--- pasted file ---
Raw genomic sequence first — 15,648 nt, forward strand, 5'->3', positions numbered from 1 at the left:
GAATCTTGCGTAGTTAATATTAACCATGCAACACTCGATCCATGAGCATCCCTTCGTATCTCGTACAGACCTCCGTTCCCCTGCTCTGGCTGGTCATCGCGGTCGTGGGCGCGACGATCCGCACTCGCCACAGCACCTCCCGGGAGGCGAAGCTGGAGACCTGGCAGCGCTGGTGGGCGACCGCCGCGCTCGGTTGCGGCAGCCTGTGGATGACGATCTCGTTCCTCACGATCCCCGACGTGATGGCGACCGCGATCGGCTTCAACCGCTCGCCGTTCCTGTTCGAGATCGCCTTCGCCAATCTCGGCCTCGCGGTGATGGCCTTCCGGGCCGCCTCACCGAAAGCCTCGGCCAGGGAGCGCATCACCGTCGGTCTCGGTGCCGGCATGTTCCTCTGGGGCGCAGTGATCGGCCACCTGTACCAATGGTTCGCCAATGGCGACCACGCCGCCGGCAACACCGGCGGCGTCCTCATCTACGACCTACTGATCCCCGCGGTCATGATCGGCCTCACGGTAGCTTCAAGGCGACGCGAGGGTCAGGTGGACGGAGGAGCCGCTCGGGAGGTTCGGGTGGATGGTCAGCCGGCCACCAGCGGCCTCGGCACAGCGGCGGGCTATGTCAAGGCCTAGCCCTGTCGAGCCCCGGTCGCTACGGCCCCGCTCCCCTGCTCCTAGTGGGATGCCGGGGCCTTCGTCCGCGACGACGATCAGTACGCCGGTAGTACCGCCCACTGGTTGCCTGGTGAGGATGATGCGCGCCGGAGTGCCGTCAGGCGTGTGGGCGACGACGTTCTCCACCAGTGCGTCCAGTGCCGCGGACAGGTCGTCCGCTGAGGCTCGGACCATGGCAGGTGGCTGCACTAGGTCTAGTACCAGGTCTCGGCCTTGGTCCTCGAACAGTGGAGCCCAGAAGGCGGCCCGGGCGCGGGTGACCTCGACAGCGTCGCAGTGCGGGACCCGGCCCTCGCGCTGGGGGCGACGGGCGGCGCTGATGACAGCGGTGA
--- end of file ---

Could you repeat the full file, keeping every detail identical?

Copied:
Raw genomic sequence first — 15,648 nt, forward strand, 5'->3', positions numbered from 1 at the left:
GAATCTTGCGTAGTTAATATTAACCATGCAACACTCGATCCATGAGCATCCCTTCGTATCTCGTACAGACCTCCGTTCCCCTGCTCTGGCTGGTCATCGCGGTCGTGGGCGCGACGATCCGCACTCGCCACAGCACCTCCCGGGAGGCGAAGCTGGAGACCTGGCAGCGCTGGTGGGCGACCGCCGCGCTCGGTTGCGGCAGCCTGTGGATGACGATCTCGTTCCTCACGATCCCCGACGTGATGGCGACCGCGATCGGCTTCAACCGCTCGCCGTTCCTGTTCGAGATCGCCTTCGCCAATCTCGGCCTCGCGGTGATGGCCTTCCGGGCCGCCTCACCGAAAGCCTCGGCCAGGGAGCGCATCACCGTCGGTCTCGGTGCCGGCATGTTCCTCTGGGGCGCAGTGATCGGCCACCTGTACCAATGGTTCGCCAATGGCGACCACGCCGCCGGCAACACCGGCGGCGTCCTCATCTACGACCTACTGATCCCCGCGGTCATGATCGGCCTCACGGTAGCTTCAAGGCGACGCGAGGGTCAGGTGGACGGAGGAGCCGCTCGGGAGGTTCGGGTGGATGGTCAGCCGGCCACCAGCGGCCTCGGCACAGCGGCGGGCTATGTCAAGGCCTAGCCCTGTCGAGCCCCGGTCGCTACGGCCCCGCTCCCCTGCTCCTAGTGGGATGCCGGGGCCTTCGTCCGCGACGACGATCAGTACGCCGGTAGTACCGCCCACTGGTTGCCTGGTGAGGATGATGCGCGCCGGAGTGCCGTCAGGCGTGTGGGCGACGACGTTCTCCACCAGTGCGTCCAGTGCCGCGGACAGGTCGTCCGCTGAGGCTCGGACCATGGCAGGTGGCTGCACTAGGTCTAGTACCAGGTCTCGGCCTTGGTCCTCGAACAGTGGAGCCCAGAAGGCGGCCCGGGCGCGGGTGACCTCGACAGCGTCGCAGTGCGGGACCCGGCCCTCGCGCTGGGGGCGACGGGCGGCGCTGATGACAGCGGTGA